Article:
Thursday, October 29, 2009

A Rare Richard Pettibone Moment [Updated]

Richard Pettibone, Katherine Dreier's Living Room, 1966. Photos: 16 Miles

Why hasn't Richard Pettibone received more attention? Roberta Smith asked that question in 2005, when he had been working for 40 years, and suggested that "redemption may be nigh" as a result of a retrospective at ICA. Now his career is approaching the half century mark.

Pettibone was doing appropriation — albeit of a more handmade, personal variety — quite a few years before Prince, Levine, and the other appropriationists. Sturtevant is one of his only peers there. Yet, when his name comes up in conversation, he's often mistaken for Raymond Pettibon (who, to be fair, hasn't helped matters).

MoMA owns quite a few of Pettibone's pieces from the 1960s but seems to have lost interest in later years. It's unfortunate because Pettibone has been producing a lot of smart, funny work since then. This weekend it was a strange pleasure to discover two shows showing pieces that I had never before seen.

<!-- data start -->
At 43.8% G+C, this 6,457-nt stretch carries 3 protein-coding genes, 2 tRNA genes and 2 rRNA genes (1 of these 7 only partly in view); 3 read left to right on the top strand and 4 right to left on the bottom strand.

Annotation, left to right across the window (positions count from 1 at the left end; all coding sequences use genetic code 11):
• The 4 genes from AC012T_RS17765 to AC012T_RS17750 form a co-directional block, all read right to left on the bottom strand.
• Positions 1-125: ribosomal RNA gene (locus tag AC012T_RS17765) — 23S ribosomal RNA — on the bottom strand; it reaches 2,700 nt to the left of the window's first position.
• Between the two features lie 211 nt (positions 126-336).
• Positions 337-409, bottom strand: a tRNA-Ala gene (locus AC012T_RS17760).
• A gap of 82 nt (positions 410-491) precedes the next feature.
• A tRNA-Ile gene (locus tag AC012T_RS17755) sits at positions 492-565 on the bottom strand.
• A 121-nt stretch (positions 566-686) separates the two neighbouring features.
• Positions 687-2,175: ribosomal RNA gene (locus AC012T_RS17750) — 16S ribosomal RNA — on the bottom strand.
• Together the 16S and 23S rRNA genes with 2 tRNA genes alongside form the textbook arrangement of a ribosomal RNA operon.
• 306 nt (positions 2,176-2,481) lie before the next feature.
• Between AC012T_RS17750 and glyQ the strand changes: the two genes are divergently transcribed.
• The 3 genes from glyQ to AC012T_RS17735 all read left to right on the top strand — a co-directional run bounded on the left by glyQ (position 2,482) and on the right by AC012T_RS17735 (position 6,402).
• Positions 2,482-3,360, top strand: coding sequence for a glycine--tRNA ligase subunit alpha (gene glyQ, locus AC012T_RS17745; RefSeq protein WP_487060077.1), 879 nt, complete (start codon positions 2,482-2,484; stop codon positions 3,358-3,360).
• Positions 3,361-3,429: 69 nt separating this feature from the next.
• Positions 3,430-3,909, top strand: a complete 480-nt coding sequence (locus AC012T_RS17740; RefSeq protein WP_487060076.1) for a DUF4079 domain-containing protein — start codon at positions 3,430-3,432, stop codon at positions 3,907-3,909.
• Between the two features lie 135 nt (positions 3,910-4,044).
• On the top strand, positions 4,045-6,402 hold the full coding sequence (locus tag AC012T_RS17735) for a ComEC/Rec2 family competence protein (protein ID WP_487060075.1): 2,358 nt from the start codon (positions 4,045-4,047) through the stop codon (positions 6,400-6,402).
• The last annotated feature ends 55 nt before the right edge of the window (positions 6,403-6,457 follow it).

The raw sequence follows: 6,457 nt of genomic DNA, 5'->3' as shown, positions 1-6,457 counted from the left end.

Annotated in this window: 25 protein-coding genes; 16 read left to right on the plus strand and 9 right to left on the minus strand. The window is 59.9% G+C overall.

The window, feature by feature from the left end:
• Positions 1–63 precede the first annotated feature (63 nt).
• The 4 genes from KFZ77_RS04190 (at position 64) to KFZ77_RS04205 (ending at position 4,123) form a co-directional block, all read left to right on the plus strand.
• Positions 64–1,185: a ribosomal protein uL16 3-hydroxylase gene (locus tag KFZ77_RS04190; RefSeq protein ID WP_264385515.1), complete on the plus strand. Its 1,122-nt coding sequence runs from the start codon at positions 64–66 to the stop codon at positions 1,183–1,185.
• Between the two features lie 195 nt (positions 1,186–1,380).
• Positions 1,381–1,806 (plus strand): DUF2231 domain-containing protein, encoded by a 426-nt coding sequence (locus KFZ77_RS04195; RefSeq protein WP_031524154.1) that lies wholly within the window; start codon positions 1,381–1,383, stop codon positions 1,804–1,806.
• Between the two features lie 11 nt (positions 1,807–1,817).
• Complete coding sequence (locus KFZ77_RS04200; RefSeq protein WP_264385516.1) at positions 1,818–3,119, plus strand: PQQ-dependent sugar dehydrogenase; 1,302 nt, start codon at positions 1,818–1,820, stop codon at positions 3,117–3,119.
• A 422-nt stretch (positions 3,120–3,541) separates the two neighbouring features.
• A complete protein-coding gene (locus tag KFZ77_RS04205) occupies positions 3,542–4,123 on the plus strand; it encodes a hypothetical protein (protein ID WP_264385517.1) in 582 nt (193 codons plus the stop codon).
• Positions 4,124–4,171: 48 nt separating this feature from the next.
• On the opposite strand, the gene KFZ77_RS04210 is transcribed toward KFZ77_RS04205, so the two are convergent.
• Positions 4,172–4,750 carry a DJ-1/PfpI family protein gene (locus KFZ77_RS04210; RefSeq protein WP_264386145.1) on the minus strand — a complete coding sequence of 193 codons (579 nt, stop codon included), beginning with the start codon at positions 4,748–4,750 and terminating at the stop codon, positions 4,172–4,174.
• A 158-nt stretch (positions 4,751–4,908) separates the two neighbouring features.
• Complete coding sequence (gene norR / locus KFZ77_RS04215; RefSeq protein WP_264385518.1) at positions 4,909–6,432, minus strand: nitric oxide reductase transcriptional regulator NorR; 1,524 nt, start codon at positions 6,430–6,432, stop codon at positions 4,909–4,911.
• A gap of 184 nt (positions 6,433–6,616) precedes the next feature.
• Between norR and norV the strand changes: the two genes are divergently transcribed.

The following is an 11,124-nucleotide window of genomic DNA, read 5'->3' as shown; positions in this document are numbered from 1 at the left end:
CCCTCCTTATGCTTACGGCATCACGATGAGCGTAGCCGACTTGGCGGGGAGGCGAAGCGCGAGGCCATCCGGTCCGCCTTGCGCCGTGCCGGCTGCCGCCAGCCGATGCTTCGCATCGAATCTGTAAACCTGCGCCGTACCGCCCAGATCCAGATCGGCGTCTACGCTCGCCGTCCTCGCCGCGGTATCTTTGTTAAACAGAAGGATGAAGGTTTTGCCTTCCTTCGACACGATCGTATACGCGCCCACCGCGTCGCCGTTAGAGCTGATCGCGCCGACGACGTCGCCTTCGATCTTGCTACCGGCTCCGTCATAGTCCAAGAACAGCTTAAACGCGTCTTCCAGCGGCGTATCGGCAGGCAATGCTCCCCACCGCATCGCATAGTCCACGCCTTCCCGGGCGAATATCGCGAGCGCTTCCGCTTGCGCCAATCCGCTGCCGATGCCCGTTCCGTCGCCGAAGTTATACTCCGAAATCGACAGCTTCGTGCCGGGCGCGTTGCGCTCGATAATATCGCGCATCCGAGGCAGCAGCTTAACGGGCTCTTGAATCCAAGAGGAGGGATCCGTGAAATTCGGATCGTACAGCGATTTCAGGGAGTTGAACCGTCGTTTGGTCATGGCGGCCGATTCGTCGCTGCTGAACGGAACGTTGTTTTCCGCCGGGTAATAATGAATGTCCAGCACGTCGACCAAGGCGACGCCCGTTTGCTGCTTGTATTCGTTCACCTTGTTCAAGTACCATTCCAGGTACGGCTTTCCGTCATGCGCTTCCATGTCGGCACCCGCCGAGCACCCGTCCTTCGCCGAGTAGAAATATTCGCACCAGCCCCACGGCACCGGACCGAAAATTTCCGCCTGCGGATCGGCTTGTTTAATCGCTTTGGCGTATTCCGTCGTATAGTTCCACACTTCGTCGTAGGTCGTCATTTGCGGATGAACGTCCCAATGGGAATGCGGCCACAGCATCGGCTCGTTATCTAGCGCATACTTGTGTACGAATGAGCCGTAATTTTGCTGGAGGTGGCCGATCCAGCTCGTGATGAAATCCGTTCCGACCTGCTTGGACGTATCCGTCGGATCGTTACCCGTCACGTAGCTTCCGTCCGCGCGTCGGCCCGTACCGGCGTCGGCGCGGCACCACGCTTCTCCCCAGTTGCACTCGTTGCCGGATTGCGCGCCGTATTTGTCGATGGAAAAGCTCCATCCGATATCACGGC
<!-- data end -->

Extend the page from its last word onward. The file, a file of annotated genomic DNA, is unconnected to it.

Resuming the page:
Leo Castelli had up a show of Polaroids that included Pettibone's snapshots of works by Helmut Newton, Diane Arbus, and Guy Bourdin, as well some self-portraits that featured the artist being reflected back against the lens of his camera. Then, at Francis M. Naumann, the elegant little Pettibone silkscreen was part of the epic "Marcel Duchamp: The Art of Chess" show. It's not complete redemption, but it's nice to see that his art is at least still floating around the city.

Updated: Martin Bromirski sent over a link to notes on what sounds like a wonderful talk by Mr. Pettibone from a few years ago.

Richard Pettibone, Helmut Newton

Richard Pettibone, Diane Arbus, Woman with a Veil on 5th Ave N.Y.C., 1968, 1980


Greg Allen said...

Great minds, &c.

That Pettibone in your Duchamp slideshow this morning made me want to see much more, too.

Martin said...

i like him also. i went to a talk he gave -